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Hey Apple, welcome to India. What took you so long?

There are no Apple Stores in India, and it’s going to stay that way for quite a while. Sure, there are “Apple Shops” inside other retailers, but India only allows fully-owned, single-brand foreign retailers to set up shop if 30% of the stock is locally sourced. Apple can’t even sell iPhones from its Indian website.

Apple is, however doing the next best thing. According to a report in today’s Economic Times, the iPhone-maker will expand its network of franchisee stores in India threefold to 200 by 2015—and it will pay for them to look as slick as Apple Stores in other countries.

The newfound enthusiasm is the result of a belated realization that India is, after all, a pretty decent market for Apple’s products. Between July and September 2012, iPhones accounted for 3.9% of India’s smartphone sales by revenue. In the following quarter that figure rose to 15.6%. The surge can partly be explained by the release of the iPhone 5. But it also has a lot to do with new distribution partners. Suddenly, the iPhone was actually visible.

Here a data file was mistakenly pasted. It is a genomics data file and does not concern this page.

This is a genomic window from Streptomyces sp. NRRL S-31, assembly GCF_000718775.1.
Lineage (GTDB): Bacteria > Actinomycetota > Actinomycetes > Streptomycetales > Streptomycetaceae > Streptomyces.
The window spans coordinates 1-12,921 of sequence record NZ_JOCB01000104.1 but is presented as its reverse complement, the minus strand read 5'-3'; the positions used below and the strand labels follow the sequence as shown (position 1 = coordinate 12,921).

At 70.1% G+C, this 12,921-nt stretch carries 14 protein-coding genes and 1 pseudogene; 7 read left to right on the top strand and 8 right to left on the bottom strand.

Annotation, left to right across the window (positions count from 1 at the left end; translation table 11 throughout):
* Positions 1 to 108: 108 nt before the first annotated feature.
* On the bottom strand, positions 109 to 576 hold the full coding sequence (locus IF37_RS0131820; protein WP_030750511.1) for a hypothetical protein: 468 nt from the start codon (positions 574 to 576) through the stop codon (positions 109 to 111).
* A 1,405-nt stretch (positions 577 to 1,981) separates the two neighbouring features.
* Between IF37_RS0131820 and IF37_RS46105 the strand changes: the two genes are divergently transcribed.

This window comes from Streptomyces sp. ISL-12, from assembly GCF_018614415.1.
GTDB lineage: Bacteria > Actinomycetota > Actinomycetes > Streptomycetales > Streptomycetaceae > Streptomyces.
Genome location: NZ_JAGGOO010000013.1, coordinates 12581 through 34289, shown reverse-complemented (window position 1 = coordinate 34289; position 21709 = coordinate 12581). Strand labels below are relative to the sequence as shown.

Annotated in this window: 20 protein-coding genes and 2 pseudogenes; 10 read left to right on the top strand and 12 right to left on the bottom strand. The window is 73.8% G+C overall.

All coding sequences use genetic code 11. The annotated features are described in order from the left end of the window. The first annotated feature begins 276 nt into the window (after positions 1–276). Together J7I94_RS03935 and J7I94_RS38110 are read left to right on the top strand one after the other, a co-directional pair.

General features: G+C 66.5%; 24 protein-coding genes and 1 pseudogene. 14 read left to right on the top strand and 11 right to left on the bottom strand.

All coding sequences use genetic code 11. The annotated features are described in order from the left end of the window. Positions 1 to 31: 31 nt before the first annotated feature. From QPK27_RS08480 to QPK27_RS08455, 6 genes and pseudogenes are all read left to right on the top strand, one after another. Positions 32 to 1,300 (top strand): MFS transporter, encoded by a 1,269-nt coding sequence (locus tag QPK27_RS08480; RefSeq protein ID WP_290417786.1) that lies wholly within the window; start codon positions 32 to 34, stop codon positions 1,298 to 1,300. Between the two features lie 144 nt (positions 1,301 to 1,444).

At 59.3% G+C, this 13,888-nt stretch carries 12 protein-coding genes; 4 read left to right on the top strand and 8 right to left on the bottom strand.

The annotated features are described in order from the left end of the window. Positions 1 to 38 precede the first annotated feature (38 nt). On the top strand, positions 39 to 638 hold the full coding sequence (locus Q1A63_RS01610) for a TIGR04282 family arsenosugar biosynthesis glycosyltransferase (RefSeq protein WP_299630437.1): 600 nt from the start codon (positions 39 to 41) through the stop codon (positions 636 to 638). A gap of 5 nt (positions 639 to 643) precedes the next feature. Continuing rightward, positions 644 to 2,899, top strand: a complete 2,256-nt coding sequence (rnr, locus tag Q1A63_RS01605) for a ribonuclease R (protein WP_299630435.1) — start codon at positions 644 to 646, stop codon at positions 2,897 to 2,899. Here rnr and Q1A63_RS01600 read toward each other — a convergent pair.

The present quarter should show good results too. Apple introduced financing options in January, allowing customers to cushion the shock of a Rs 45,000 ($830) phone by paying a third upfront and the rest in monthly installments. (Samsung quickly followed suit.) It also put full-page, front-page ads in national newspapers, which touted not just the iPhone 5 but relatively cheap offers for older models as well.

But this staggering growth only shows the low base form which Apple is starting. Despite its spot as a leader in terms of revenue, the iPhone figures nowhere in the top five smartphones sold in terms of volume. And much of the expected growth in the Indian smartphone market is driven by low-cost handsets, many from Indian companies, which no amount of easy financing can compete with.

Besides, Apple’s historically sniffy attitude towards India—until recently Apple products had to be actively sought out from resellers with no high street presence—has given Samsung a chance to solidify its base. With customer loyalty, an extensive retail and service network, lots of cheaper models, and solid competition to the iPhone at the higher end, Samsung leads in terms of both volume and value.

That means Apple will probably see impressive percentage growth in the quarters to come. But once it exhausts its high-end base in the bigger cities, it may struggle against Samsung and domestic firms for dominance over the market.

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